In a case with undertones of "Erin Brokovich," some of the more than 2,000 people from the Beachwood neighborhood, who have been battling sickness and ill health, will soon witness the first phase of a lawsuit against the pharmaceutical giant Merck & Co.
The lawsuit alleges that a subsidiary of Merck polluted groundwater and soil in the area for years and caused sickness and death in the area.
Merck strongly denies the allegations.
A federal court will soon decide which of the more than 2,000 plaintiffs will act as representatives in the first phase of the lawsuit against the $100 billion-plus company, as well as a group of other defendants. The first part of the lawsuit is meant to determine how much pollution was dumped on the site and how much were residents exposed to that pollution.
For the past four years, lawyers representing Beachwood residents have been preparing for a trial in federal court in Fresno against Merck. Specifically, the case involves allegations that the Baltimore Aircoil Co. (BAC), a subsidiary of Merck & Co., polluted the Beachwood area's soil and groundwater with Chromium 6, a carcinogen.
From 1969 to about 1991 a wood treatment process at the site leached the toxin into the soil, the suit alleges, and the company failed to notify residents of the danger. That pollution allegedly caused illness and death in the neighborhood.
While the trial in Judge Oliver Wanger's court is set for Nov. 23, the two sides have been arguing over the science of the case. One point of contention is whether there's any evidence showing a direct pathway from the contaminated groundwater and soil to residents in the area.
In the midst of this process, new filings from March 15 reveal that pollution modeling by Merck's own consultants (Arcadis, a cleanup company) showed the plume of polluted groundwater had already contaminated a public drinking well run by the Meadowbrook Water Co., according to the plaintiffs' lawyers.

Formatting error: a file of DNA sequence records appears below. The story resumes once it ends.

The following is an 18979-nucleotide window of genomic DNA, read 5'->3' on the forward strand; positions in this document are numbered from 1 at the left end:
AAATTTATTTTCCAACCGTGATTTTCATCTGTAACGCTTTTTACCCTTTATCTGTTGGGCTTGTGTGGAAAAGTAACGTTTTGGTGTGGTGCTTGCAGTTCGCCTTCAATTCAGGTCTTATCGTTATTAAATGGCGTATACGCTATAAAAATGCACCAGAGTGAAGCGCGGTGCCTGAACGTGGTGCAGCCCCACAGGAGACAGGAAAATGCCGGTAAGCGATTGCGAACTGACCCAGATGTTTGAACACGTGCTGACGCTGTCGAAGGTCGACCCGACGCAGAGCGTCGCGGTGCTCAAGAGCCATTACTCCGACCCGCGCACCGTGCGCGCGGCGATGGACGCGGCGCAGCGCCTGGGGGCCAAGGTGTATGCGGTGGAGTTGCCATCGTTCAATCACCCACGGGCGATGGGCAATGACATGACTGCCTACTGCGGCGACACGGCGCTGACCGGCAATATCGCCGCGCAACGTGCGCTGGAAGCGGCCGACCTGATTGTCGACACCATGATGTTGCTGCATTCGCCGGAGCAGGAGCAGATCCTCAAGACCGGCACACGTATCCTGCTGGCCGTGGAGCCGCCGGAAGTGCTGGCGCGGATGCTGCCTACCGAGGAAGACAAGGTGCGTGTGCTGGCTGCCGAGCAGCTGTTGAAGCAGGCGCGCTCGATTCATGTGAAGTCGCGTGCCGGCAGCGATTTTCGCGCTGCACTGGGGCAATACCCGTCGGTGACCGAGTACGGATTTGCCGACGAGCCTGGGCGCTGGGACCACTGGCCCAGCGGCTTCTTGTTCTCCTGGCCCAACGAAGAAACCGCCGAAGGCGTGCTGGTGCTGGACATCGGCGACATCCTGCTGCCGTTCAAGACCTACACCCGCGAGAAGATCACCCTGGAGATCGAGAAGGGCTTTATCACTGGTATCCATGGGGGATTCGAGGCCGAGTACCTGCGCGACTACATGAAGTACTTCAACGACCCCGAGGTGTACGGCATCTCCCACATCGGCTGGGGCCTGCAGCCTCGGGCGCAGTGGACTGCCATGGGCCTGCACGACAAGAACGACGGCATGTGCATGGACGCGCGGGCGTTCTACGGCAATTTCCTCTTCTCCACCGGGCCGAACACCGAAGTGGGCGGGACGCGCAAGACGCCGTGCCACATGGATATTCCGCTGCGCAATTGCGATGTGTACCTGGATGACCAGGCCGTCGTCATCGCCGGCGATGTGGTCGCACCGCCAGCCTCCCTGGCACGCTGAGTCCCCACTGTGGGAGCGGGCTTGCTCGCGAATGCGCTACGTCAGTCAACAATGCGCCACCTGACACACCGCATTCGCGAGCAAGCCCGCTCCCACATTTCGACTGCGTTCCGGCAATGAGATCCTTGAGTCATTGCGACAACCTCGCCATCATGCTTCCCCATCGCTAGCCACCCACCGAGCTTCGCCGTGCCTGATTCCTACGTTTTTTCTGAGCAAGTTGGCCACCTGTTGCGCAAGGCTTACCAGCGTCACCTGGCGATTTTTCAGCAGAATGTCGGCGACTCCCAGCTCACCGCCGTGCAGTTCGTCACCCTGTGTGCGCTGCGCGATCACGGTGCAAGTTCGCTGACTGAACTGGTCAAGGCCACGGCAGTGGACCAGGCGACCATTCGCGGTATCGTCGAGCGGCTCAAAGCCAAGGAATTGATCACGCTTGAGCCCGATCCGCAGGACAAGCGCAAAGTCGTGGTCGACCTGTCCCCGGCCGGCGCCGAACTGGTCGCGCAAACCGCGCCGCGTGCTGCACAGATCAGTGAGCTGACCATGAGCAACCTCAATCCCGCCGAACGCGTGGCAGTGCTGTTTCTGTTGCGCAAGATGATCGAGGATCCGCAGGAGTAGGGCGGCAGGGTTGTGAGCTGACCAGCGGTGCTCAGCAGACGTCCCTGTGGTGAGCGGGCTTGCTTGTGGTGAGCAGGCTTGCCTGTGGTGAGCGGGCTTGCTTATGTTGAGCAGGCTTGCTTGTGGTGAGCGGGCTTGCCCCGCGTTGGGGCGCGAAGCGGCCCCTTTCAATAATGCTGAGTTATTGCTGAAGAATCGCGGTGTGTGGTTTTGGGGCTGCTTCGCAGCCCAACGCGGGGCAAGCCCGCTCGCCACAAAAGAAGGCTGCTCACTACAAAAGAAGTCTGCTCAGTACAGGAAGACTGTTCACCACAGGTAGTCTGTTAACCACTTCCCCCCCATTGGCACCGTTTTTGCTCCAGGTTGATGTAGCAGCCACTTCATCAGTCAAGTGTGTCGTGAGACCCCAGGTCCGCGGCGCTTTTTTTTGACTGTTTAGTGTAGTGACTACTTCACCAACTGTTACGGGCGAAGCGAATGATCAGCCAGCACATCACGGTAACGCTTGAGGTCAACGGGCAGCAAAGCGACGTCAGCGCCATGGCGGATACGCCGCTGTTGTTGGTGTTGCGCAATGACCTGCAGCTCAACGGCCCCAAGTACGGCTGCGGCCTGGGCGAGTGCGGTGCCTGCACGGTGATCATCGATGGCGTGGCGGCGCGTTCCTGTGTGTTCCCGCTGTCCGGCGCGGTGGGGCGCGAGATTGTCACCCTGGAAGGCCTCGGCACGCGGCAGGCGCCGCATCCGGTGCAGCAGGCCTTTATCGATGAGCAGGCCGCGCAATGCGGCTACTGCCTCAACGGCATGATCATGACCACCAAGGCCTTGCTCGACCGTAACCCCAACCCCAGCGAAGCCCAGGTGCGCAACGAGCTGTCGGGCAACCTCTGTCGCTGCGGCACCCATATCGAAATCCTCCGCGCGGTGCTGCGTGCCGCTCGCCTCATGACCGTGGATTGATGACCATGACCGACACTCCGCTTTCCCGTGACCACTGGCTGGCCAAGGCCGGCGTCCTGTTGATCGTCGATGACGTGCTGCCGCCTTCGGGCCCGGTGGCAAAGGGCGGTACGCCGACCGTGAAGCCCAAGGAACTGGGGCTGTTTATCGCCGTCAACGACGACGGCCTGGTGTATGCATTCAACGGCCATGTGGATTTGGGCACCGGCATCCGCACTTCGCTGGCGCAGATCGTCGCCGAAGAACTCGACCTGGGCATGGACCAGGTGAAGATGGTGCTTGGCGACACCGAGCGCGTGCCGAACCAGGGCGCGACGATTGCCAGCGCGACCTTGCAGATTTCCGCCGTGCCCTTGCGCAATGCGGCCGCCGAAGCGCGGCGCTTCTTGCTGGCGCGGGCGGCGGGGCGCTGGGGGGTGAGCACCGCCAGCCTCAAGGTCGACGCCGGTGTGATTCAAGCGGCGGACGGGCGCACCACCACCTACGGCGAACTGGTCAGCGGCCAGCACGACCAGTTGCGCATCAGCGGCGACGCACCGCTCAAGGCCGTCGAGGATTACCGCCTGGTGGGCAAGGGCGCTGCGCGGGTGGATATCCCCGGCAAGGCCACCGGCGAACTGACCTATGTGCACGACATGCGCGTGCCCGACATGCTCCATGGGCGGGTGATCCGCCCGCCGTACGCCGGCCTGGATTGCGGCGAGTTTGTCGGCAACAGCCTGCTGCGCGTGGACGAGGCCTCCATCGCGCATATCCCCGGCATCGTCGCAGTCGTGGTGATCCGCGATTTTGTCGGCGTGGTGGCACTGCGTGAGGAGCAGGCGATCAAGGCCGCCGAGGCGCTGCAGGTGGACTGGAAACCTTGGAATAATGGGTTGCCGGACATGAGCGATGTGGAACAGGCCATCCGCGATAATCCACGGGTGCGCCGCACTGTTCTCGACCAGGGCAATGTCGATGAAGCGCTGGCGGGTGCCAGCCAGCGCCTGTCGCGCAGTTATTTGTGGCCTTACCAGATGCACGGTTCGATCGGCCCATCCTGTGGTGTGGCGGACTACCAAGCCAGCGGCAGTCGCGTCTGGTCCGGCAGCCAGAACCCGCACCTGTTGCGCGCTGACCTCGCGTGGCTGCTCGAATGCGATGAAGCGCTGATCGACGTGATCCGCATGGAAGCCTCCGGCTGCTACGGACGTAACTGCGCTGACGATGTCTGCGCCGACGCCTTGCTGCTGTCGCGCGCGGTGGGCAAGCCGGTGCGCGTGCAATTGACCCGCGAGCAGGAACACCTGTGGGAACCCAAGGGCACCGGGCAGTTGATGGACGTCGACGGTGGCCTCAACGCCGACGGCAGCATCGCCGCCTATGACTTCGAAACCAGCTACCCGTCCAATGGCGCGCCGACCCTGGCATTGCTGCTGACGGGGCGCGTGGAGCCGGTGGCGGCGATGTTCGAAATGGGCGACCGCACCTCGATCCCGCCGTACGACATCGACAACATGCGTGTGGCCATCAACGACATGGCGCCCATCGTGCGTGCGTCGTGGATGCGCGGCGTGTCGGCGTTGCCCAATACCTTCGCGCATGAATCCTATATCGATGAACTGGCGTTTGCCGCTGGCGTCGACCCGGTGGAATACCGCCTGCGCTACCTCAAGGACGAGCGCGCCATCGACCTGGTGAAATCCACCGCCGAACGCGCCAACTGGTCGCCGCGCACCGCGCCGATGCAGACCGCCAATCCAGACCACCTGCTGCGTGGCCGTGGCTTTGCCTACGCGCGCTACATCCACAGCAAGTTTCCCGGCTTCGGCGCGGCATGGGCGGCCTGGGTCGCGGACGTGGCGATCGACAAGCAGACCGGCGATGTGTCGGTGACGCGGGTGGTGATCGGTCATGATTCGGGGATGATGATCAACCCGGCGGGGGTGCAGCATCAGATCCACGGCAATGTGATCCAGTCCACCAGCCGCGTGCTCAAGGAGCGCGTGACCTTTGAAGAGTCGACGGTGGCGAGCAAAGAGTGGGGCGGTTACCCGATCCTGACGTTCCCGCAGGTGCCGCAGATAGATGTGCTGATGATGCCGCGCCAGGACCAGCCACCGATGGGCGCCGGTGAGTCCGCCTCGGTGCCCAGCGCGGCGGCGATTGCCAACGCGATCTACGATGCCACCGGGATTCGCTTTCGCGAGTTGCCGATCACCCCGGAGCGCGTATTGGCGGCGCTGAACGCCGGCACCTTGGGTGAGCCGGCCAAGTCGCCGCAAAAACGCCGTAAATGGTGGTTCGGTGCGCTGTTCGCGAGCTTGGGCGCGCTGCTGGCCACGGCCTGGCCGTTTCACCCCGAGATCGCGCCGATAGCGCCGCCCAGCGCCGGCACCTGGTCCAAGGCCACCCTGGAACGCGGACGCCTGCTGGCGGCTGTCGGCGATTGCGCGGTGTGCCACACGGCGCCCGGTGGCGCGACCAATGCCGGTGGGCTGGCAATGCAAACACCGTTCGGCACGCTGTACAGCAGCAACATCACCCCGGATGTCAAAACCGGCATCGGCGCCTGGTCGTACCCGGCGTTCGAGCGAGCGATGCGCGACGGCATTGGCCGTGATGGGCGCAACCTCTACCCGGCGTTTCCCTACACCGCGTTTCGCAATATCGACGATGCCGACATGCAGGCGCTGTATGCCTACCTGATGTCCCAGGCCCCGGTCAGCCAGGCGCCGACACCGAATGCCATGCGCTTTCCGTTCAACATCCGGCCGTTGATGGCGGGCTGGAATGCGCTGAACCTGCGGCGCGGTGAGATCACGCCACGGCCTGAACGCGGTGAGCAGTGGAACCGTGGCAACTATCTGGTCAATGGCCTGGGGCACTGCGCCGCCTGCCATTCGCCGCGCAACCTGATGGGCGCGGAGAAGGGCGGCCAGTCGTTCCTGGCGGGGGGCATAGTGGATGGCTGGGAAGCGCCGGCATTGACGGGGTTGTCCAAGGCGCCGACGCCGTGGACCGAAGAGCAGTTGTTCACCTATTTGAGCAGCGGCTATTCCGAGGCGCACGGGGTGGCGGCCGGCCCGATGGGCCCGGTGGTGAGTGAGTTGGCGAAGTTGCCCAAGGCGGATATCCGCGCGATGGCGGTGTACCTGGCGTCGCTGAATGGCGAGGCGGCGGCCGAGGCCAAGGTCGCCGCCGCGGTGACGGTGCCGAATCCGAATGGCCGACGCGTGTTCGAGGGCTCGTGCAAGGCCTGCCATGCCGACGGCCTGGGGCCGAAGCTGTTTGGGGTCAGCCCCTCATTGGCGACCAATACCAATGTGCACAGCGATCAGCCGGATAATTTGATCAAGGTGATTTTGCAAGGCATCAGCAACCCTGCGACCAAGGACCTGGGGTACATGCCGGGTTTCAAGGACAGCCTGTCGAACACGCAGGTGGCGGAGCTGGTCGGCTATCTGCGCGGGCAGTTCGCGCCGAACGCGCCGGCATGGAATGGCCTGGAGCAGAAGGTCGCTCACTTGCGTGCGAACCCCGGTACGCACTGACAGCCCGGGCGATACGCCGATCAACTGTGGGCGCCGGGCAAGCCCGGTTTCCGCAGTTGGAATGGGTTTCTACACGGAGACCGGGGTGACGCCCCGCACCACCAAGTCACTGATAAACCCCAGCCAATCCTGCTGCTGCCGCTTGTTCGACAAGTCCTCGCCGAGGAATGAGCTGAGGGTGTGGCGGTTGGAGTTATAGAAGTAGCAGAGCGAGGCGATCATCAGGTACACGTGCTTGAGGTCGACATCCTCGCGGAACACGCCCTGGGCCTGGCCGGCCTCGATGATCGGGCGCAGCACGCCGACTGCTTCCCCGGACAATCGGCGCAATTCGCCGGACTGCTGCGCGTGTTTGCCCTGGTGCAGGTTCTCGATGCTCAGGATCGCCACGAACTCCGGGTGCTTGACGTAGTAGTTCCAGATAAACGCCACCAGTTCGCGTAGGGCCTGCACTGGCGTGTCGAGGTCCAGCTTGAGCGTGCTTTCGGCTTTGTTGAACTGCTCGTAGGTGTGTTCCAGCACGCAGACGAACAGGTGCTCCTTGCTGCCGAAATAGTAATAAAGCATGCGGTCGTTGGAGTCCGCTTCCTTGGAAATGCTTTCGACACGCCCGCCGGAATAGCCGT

But that finding was stricken from official documents before it was made public. Now Merck's lawyers are arguing that very same pathway model shouldn't be admissible in the case, according to lawyers for Beachwood's residents.
For their part, Regional Water Quality Control Board officials said they were well aware of the plume and its potential to affect a water well, even if Merck did omit such references from its documents.
The omission, the plaintiffs' lawyers argue, is just part of a pattern by Merck of intentionally manipulating the public record to avoid litigation about the possibility of pollution-related sickness.
Merck's attorneys maintain that not only is there no evidence the pollution caused illness among the plaintiffs, but also that there was never any manipulation of the documents.
A 2007 draft plan for cleanup at the site written by Merck's remediation company Arcadis said the toxic groundwater plume could contaminate some drinking wells in the area if it wasn't cleaned up. But in the final draft sent to the Regional Board, that language had been removed. It never showed up in an obvious way in the public record, according to filings.
"Groundwater modeling results suggest that contamination would migrate toward MWC-2 (a drinking well)," stated part of the document that was ultimately omitted from the final version. The omitted section goes on to say if the contamination went uncleaned and reached certain testing wells, at least one drinking well would be contaminated within "five years."